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Literary Men And The Pipe

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The following from Edmuud Yates "Recollections" appeared in a Londoi periodif-al : "Mr. Gladstone 'detests' to bao: Mr. Matthew Aruold 'abuses it; Mr. Ruskin hates the man whc 'pollutes the pure air of the mornmjj with cigar smoke. ' But are we not con soled for the abstiiience of these greal men by the devotion of others of erninence? Thackeray once declared that h dirt aot desp lir to see a 'bishop lolling ont "f the Atheneum ■with a cheroot ir I uth, or, at any rate, a pipe stucï in li ■ liovel hat. ' But if we have not 3 ug bishop, we have a smoking poel laure.ue (alluding to the late Lord Ten nysou), familiar with tobáceos, Latakia Connecticut leaf, Perique, Lone Jack Michigan, Killicinick, Highlander 'o any of the English brands. ' "How did he take the gentle weed At his f eet was a box of white clay pipes. Filling 0,11e of these, he snickcd until il was enipty, brokö it in twain and throM the fragmonts into a box prepared foi tlieir reception. Then he tor k. uiothei pipe from its straw or wooúeñ inclo6m-e, fllled it and destroyed it, as bef ore. For years Professor Huxley, like Charles Lanib, toiled af ter tobáceo 'as some mei) after virtue. ' At a certain debate on smoking he told the story of his early strnggles in a way which utterly put the antitobacconists to confusión. " 'For 40 years of my life, ' he said, 'tobáceo had been a deadly poison te me. [Loud cheers from the antitobacconists. J In my youth, as a medical student, I trieíl to p.moke. In vain ! At eveiy fresh attfr.:pt my insidious foe strptfhed me proutrate onthefloor. [Repeated clieers. ] I enteved the na. Again 1 tried to smoko and again met Withdefeat. I h..rod tobáceo. Ioouldalmost have ! üt ;: .y support tó any institntiou that liad C r tts Kjc ■, i1 e putting of tol. erstodeath. [Vociferoua öheering ! " 'A few years ago I v;r.s m Bri with soir.e fríen ':. V,'" om 1 Theybegan to si happy, and out! c?.e ;t. vrn vcïy vi dismal. I try a [Murmurs. ] Ji'.rlsn. [Great espectiv tioas. I smokcrl thñ,t c,'gí r - ' licions. fQ-roays. ] From that raoment 1 was a chauged oan, and I now foei tliaf Smoking in mo icration ir, a comfQrtabl6 and laudable practico r.rl is productive of goíid. [Dismay and confusión of the autitubucoonists. Roars of laughter from the smokers. ] " 'There is no more harm in a pipe than there is in a cup of tea. You may poison yoursolf by drinking too much green tea or kill yourself by eating too mair? beefsteaks. For my own part, I considei that tobáceo in moderation is a sweetenei aad equalizer of the temper.' [Total rout of the antitobacconists and com plete triumph of the smokers. ]"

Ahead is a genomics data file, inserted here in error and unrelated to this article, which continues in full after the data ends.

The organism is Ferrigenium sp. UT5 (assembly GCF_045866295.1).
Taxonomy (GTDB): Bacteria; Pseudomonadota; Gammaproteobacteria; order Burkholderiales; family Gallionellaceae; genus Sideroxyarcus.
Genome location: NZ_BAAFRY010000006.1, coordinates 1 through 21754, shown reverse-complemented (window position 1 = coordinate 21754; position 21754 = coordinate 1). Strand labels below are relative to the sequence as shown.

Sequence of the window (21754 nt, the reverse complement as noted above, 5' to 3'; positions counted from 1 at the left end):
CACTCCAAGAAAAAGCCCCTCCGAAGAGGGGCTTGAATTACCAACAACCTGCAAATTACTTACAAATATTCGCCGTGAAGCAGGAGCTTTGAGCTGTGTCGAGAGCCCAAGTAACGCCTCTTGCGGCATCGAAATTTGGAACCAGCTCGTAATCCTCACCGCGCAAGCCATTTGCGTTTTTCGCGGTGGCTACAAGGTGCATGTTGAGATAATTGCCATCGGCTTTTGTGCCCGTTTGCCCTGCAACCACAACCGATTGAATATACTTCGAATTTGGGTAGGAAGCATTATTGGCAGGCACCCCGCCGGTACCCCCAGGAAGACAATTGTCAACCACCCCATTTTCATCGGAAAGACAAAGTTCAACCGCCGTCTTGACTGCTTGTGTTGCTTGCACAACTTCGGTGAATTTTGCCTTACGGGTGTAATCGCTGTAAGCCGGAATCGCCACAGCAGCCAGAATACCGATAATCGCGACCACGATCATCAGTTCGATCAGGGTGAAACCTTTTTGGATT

Ann Arbor Argus
Old News